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    Bibliographic Info

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    This book is provided by The World Bank in its series World Bank Publications with number 7371 and published in 2005.

    ISBN: 978-0-8213-6089-7
    Handle: RePEc:wbk:wbpubs:7371

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    Related research

    Keywords: Infrastructure Economics and Finance - Private Participation in Infrastructure Social Development - Social Accountability Public Sector Economics Corruption and Anticorruption Law Poverty Monitoring and Analysis Poverty Reduction Public Sector Development Law and Development;

    References

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    Please report citation or reference errors to , or , if you are the registered author of the cited work, log in to your RePEc Author Service profile, click on "citations" and make appropriate adjustments.:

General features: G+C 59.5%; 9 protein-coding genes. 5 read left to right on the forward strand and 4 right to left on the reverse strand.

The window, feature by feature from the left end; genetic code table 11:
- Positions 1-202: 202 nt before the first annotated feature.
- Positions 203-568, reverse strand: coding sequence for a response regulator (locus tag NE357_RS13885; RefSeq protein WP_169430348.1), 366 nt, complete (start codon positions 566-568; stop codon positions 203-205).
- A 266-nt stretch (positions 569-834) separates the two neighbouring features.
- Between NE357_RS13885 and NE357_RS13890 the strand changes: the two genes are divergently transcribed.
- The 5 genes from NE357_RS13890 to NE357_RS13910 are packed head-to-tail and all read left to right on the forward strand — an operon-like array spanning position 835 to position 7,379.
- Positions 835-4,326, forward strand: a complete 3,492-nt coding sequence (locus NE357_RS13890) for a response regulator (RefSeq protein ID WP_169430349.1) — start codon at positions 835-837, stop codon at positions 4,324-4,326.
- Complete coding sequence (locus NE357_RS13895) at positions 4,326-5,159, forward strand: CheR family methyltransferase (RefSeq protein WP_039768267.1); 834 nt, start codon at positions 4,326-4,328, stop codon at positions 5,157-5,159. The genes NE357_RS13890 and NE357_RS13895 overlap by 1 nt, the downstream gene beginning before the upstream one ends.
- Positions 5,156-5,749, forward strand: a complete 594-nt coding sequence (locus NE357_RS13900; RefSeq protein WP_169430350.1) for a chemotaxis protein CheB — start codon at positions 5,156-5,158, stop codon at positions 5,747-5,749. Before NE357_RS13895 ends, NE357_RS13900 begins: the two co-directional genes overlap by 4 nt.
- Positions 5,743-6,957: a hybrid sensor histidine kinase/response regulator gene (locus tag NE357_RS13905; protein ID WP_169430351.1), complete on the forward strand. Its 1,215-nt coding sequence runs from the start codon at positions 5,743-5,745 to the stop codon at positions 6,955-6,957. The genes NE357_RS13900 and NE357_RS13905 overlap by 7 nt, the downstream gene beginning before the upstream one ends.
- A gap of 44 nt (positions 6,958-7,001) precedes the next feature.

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    1. Francisco A. Gallego, 2002. "Competencia y Resultados Educativos: Teoría y Evidencia para Chile," Working Papers Central Bank of Chile 150, Central Bank of Chile.
    2. J. Luis Guasch, 2004. "Granting and Renegotiating Infrastructure Concessions : Doing it Right," World Bank Publications, The World Bank, number 15024.
    3. Christina Paxson & Norbert R. Schady, 2002. "The Allocation and Impact of Social Funds: Spending on School Infrastructure in Peru," World Bank Economic Review, World Bank Group, vol. 16(2), pages 297-319, August.
    4. Rawlings, Laura B. & Rubio, Gloria M., 2003. "Evaluating the impact of conditional cash transfer programs : lessons from Latin America," Policy Research Working Paper Series 3119, The World Bank.
    5. King, Elizabeth M & Orazem, Peter F & Wohlgemuth, Darin, 1999. "Central Mandates and Local Incentives: The Colombia Education Voucher Program," World Bank Economic Review, World Bank Group, vol. 13(3), pages 467-91, September.